This is one of those cases, where the movie is originally in Spanish and the DVD version I have is the German release, with optional Dutch subtitles. I don’t speak any of these languages, but I do know enough of each language that I can get by on context clues. I still do find it funny that a cell phone is ‘Handy’ in German.
Spoilers. Well, I don’t think I’m giving away anything important, but I’m not going to try to avoid them either, so this is a fair warning.
Two men rob a , with one of them having their young son tag along. After the robbery goes bad, they kidnap a couple of people to take as hostages and drive them to France. The literal translation of the Spanish title would something along the lines of The Witches of Zugarramurdi and the titular Zugarramurdi is a small village close to the French border, so you can guess where they end up and what happens to them.
The opening titles of the movie include a lot of pictures of famous women, such as Merkel, Thatcher and a bunch of actors. What’s the implication here? Are they suppposed to be witches? It’s a pretty strong political statement to put them on the same list of people as Myra Hindley, who killed five kids with her boyfriend in the early 60s. On the other hand, Thatcher’s policies have definitely caused more damage than those five deaths, even if it’s hard to compare the acts of the two. Frida Kahlo is also there, but as I understand it, she actually did study the occult at least as a source of inspiration. We also get Mata Hari, Mother Shiption Marlene Dietrich, Greta Garbo, Bette Davis, Eva Braun and Leni Riefenstahl. An eclectic group to say the least. Some sources also listed Mary, Queen of the Scots, but she isn’t listed in the image credits at the end of the movie (public domain, perhaps).
Zugarramurdi is quite a small place (only 225 people according to Wikipedia), but apparently has a reputation as a place where witches dwell. I doubt anything that happens in the movie is based on these legends in any way, except maybe some weird details, as these old legends of witches from the medieval period always seem to have plenty of outrageous claims, often based on sexual frustration of the clergymen writing them.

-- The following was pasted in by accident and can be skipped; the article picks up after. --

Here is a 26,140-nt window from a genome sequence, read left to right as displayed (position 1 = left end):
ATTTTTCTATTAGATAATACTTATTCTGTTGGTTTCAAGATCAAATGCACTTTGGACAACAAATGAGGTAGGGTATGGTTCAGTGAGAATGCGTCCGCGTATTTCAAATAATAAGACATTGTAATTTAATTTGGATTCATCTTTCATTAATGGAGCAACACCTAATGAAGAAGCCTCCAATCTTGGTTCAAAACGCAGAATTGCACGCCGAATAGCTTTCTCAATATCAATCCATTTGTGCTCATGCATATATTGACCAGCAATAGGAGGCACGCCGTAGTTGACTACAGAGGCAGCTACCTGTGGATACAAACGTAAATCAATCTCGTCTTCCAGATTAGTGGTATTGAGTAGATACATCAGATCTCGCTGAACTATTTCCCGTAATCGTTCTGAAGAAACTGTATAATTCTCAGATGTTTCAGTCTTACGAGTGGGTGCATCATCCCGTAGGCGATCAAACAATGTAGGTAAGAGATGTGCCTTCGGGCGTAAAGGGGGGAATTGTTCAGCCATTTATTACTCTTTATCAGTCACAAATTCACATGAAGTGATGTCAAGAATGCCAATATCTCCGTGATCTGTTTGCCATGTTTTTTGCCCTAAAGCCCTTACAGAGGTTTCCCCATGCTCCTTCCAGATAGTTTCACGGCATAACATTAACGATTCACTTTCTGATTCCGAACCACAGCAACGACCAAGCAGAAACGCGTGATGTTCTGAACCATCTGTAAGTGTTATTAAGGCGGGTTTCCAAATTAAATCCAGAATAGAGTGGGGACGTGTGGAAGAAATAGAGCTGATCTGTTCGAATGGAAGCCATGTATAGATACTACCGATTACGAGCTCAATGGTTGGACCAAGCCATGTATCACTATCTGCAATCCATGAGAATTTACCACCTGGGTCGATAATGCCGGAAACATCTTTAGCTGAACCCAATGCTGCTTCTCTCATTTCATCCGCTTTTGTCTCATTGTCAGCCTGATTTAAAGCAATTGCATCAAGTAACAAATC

This sexualization manifests itself in quite a weird way in the movie. The two robbers are both very infatuated with the youngest of the witches and seem to pay a lot of attention to her breasts even when tied up and being played with as toys. She also has a maniacal look, which is part seductive and part sadistic. She seems to relish both the attention the two men give her, but also the dissecting of her victims. The movie even attempts to rehabilitate her, making her the girlfriend of one of the men by the end of the movie.
The early part of the movie is more based on action comedy than horror comedy tropes, except that there’s a lot of child endangerment. The kid seems to be able to handle himself, going as far as shooting at police on behalf of his father, but that does still seem kind of extreme and unnecessary for a comedy film, especially as it doesn’t really transgress onto anything interesting. It’s just somewhat hard to enjoy an otherwise carefree romp about murderous witches, when there’s a child involved.
Not that the movie is otherwise very thoughtout. Our heroes do kidnap two men, shoot pursuing police with a shotgun in the middle of a city and the cops shoot back. How is that allowed for our “good” guys”? There’s plenty of misogyny as well. Almost every female character (besides the extras) is a witch and most of the men are more or less victims of witches. Even the mother of the aforementioned child becomes a witch later on in the movie. The director was between marriages at this point, so perhaps he should have talked about his feelings with someone else. His future wife? The aforementioned rehabilitated witch. No, really. (Well, the actor, but still.)
The best part of the film is how the actors seem to enjoy themselves. The movie in itself is kind of straightforward and doesn’t have a very interesting plot. Things just happen. Still, the women playing the witches are having fun, so I’m having fun. Obviously, this wouldn’t work in every film, but it does work in this kind of a comedy, which you can’t take seriously anyhow.